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This is not a definition of topological entropy, but rather a version of a result called the "variational principle". Can;t remember who it is due to. This result states that topological entropy of a map T coincides with its largest Kolmogorov-Sinai entropy, maximised over all T-invariant distributions. Note that the K-S entropy of T is basically the same as ...


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This is not an answer but it is too long for a comment. Considering $$S(k)=\sum _{i=1}^k \frac{(i-1)! \binom{k}{i}^2}{\binom{\frac{1}{2} k(k-1) }{i}}$$ I have not been able to establish asymptotics but numerical simulations show that $\log\big(S(k)\big)$ varies almost linearly with $k$. Based on values computed for $k=100,200,\cdots,2000$ an empirical ...


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The most natural (and almost trivial) way to estimate (not calculate) the probabilities is just counting: $$\hat{p_i}=\frac{n_i}{N}$$ where $p_i$ is the probabilty of symbol $i$, $\hat{p_i}$ its estimator, $n_i$ the counting of ocurrences of symbol $i$, and $n$ the total of samples. Then you plug this estimator into the entropy formula. However, this might ...


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Your computation (actually, estimation) of the entropy in terms of a sequence, implicitly assumes that the succesive symbols are independent (and the source is stationary, of course). However, it seems intuitively true that the second sequence is more "random" than the first sequence and hence should, in some sense, have higher entropy. Your ...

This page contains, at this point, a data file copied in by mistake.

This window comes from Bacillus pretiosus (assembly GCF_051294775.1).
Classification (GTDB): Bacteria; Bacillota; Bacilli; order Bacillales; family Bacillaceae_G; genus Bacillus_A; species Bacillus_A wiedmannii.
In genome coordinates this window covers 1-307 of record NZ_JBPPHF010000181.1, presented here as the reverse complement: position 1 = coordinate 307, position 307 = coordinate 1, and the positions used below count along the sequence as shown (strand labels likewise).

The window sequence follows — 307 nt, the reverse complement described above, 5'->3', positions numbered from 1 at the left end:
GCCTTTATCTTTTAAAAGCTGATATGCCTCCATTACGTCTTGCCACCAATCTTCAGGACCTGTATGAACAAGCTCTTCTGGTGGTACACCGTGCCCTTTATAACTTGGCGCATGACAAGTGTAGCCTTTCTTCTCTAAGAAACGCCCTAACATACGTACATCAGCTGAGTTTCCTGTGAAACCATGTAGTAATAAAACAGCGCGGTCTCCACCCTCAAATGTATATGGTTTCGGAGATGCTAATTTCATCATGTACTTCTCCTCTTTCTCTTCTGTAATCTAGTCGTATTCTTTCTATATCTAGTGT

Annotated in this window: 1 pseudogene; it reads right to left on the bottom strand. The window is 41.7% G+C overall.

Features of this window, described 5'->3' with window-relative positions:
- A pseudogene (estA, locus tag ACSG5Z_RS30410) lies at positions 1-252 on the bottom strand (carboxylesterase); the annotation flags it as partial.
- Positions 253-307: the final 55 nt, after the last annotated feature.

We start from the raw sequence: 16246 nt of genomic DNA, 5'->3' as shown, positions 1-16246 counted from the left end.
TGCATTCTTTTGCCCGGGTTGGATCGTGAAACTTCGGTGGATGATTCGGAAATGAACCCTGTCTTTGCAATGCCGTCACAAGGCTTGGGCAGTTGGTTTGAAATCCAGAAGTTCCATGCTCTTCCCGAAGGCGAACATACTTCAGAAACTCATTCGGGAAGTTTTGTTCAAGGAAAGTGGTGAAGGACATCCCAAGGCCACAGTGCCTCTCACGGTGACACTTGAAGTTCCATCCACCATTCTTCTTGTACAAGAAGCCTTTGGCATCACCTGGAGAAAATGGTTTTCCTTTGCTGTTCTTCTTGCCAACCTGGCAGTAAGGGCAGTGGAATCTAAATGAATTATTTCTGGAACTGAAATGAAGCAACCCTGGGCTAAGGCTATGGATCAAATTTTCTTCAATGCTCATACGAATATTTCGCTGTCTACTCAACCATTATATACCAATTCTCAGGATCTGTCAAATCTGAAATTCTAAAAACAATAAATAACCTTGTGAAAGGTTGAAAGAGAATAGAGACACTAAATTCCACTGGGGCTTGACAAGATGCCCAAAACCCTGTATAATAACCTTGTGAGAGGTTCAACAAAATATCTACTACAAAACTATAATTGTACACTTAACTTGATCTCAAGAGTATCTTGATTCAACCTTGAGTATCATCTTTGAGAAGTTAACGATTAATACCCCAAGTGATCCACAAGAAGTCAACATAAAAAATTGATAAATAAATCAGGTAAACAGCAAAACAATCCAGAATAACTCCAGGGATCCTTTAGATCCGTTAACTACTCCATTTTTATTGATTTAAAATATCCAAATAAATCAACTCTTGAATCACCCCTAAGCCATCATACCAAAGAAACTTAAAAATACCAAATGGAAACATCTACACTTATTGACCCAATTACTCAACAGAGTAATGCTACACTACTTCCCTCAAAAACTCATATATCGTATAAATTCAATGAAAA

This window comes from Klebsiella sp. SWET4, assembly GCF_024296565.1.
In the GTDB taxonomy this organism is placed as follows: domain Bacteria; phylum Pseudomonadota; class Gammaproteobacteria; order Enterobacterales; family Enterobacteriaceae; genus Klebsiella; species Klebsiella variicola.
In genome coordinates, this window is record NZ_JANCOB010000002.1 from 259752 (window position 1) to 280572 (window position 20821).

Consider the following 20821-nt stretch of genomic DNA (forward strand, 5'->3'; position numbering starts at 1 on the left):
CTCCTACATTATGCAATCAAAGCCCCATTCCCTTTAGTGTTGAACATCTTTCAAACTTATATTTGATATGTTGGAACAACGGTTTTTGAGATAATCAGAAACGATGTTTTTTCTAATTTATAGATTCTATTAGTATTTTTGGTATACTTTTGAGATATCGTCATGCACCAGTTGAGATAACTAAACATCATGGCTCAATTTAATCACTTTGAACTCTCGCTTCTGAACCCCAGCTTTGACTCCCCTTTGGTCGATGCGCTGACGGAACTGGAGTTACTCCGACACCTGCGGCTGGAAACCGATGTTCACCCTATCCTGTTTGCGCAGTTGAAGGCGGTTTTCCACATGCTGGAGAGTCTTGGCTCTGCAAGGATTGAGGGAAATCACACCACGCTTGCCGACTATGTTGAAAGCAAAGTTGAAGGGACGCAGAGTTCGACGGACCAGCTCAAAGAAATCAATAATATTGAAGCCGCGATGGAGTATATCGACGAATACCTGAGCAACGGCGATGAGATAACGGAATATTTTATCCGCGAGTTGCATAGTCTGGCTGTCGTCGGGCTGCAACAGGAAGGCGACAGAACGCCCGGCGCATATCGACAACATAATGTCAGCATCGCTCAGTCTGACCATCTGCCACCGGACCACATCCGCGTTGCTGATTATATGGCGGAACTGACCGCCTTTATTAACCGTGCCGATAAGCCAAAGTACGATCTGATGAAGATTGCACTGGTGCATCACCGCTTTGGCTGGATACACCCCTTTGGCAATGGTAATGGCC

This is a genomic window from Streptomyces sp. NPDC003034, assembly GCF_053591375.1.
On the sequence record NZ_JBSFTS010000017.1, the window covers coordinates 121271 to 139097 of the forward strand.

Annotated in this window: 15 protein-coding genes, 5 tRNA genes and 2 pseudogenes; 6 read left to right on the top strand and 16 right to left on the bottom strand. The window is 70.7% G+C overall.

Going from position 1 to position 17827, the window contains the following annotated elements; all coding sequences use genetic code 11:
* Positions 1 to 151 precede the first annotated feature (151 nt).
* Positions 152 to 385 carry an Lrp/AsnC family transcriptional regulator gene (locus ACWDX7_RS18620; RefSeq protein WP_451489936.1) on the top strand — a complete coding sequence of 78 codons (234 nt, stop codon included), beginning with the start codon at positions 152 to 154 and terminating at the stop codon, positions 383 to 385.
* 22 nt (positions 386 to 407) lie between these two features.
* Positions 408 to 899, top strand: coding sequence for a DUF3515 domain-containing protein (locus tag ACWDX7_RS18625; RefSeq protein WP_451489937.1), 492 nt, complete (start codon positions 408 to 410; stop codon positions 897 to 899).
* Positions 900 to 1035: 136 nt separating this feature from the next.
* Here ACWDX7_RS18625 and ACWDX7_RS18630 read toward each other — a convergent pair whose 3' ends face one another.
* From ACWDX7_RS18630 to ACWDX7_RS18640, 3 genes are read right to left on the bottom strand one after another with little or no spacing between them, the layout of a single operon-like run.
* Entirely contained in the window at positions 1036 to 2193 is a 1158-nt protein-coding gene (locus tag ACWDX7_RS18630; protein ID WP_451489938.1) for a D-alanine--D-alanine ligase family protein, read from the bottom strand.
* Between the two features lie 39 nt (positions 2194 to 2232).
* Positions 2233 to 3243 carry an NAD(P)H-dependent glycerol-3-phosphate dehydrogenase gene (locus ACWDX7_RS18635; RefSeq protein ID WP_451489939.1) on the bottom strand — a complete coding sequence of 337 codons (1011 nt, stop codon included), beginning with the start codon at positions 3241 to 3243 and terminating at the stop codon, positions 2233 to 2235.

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By rescaling the bins, you are changing the number of internal states, which shifts the origin of the entropy scale. That's actually the exact same problem classical thermodynamics has that only gets resolved in quantum theory, where the number of microscopic states is limited by the quantization of the phase space. When the absolute entropy scale is set, ...


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Yes, it is just the chain rule for entropy. The chain rule for entropy is Theorem 2.2.1 in Cover and Thomas. $$H(X,Y) = H(X) + H(Y|X)$$ You can use the chain rule when you condition on another random variable $Z$. In this case, you get $$H(X,Y|Z) = H(X|Z) + H(Y|X,Z)$$ The proof is word for word the same as the proof of the original chain rule. In this case, ...


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Taking a quick look at the definition of the conditional entropy, given by, $$H(X|Y ) = \sum_{y } p(y)H(X|Y = y),$$ we can say that $H(X|Y = y)$ is a random variable, but $H(X|Y)$ is a constant. Note that $H(X|Y)$ is the expected value of $H(X|Y = y)$ over $y$.


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For a very light introduction, see http://www.cybertester.com/data/wavelet.pdf The general idea is that a family of wavelets form a basis for a space of functions, where the basis functions are bounded in both time and frequency. As with any transformation to a different basis, we have the possibility that only a (small) finite number of coefficients are ...


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The entropy function is strictly concave, has unique maximum $\log 3$ at the center, and its restriction to the boundary segments is also strictly concave with unique maxima at $(0, 1/2, 1/2)$ and the permutations, the value at each of these 3 points being $\log 2$. Thus the boundary states (where at least one $p_i$ is $0$) have possible entropy values ...


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From definition of Markovity in $p(x,y,z) = p(x)p(y|x)p(z|y)$, one can prove that $p(x,z|y) = p(x|y)p(z|y)$. This will give the following as another definition of Markovity: Past and future are conditionally independent given the present. With this, we can see that, if $X \rightarrow Y \rightarrow Z$, then $I(X; Z | Y)=0$. Therefore we have: $$I(X ; ...


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Define a random vector $Z$ which is a result of concatenating $X$ and $Y$. $H(X,Y) := H(Z)$.



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